Giving the unborn their say

Do her views need representing in parliament?
Do her views need representing in parliament?

Protecting the interests of the unborn is important, but representing their views now poses a bit of a headache.

By Alex Stevenson

Trusting our politicians is hard at the best of times. Letting them take care of the interests of the country is, as we have seen repeatedly, more than enough of a challenge for them. Is it too much, then, to ask them to take on the interests of the unborn, too?

That's the idea behind a radical new report by the Green party's thinktank, Green House, which is worried that there is a chronic failure among the political classes to adopt anything remotely resembling a long-term outlook. On climate change alone, it's argued, the need for politicians to be forced to take the interests of future voters as well as present ones into account is pressing.


Of course, under the present system they are only accountable to their electorates. So report author Rupert Read, a former Green party candidate who lectures in philosophy at the University of East Anglia, has come up with a rather far-out idea. He proposes a super-jury, randomly picked from the public, whose solemn task it would be to make sure those pesky politicians don't forget the needs of those still to come. These 'guardians of future generations' would join the Commons and the Lords to form a third House of Parliament. Critically, they would have the power to veto any legislation proposed by the other two.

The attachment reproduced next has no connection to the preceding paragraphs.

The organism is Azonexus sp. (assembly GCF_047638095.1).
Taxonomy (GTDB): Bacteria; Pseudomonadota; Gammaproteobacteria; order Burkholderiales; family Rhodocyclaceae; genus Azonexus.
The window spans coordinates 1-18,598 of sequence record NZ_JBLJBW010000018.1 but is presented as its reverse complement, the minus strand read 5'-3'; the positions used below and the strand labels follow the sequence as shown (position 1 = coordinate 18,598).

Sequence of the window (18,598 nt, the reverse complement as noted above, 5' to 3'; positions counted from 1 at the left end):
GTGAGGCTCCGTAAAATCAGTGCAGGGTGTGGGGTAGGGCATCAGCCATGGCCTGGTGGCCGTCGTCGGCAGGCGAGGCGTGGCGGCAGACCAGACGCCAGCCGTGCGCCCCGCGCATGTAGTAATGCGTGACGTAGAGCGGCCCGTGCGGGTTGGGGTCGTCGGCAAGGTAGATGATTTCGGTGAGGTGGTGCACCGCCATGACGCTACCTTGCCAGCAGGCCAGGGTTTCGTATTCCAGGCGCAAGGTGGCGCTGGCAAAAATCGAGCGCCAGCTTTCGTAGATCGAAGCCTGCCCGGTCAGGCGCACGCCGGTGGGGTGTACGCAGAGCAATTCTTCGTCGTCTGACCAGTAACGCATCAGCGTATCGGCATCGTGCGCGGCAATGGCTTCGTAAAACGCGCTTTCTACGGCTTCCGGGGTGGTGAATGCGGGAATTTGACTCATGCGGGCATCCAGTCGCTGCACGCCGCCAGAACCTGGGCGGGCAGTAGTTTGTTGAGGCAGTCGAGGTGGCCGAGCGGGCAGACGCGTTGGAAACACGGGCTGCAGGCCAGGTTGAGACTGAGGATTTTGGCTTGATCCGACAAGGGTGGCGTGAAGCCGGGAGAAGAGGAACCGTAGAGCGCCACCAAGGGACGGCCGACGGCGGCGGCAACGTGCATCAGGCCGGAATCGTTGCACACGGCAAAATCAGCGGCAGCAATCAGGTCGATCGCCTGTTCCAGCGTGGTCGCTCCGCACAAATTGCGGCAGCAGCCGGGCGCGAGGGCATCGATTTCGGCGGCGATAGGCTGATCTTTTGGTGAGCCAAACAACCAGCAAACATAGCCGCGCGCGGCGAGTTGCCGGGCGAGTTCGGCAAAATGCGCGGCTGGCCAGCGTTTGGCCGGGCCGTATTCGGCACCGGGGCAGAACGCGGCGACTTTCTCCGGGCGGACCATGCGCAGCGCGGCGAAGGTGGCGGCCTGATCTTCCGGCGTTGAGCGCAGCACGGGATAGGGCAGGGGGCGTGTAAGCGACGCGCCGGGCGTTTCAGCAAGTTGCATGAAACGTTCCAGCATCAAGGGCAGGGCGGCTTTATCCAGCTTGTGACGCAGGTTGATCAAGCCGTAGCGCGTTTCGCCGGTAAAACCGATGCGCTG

Bonkers, eh? Not even Green party leader Caroline Lucas is prepared to support this one outright. But Dr Read insists he's on to something here.

"A people, a society, isn't just a time-slice," he explained to me in an interview for politics.co.uk's latest podcast. "It exists in the past, it goes on into the future. We have to find a way of including future people in the sense that we have of the demos. If they could have a vote, they would massively outvote us."

One thing this report has achieved is raise a fundamental question: at what point in the future do we start to lose interest? Can we be trusted to look after the interests of our children, and our children's children?

I suspect that whether the answer to the latter question is yes or no, there's no need for a super-jury to represent their interests. If we can't be trusted, then it's questionable whether a super-jury picked from our midst would be able to put aside the short-term interests of the alive in favour of the ill-defined needs of the unborn. If we can be trusted, there's no need for the 'guardians' in the first place.

It's the basic effectiveness of a bunch of Brits being plucked from the ether and pitched into a critical role in our nation's public life which triggers the most scepticism.

Read believes that extensive training, forcing them to take an oath to defend the interests of future generations and giving them access to the "best advice", would solve the problem. But there remains the fact the idea is utterly undemocratic, undermining the basic principles of representation on which the sovereign Commons (and, shortly, the Lords) are supposed to be based.

Entirely separately, Conservative backbencher Douglas Carswell spent this morning giving evidence to a Commons committee on his criticisms of the coalition's very limited plans to introduce a mechanism by which MPs could be recalled by fed-up constituents before the next general election. Carswell wants ministers to go much further, as at the moment a recall petition will only be triggered if an MP is jailed or if a Westminster committee of parliamentarians approves it.

What if machinating politicians make vexatious attempts to trigger by-elections, for partisan advantage? Carswell acknowledged that this would happen, but believes voters would see through that. He wants politicians to "trust the good judgement of the people".

That is, ultimately, the principle on which our democracy is based. When it comes to safeguarding the interests of our descendants, any deviation from this basic idea is very hard to accept. Winning the argument, rather than fixing the rules, is always going to be the best way forward. 

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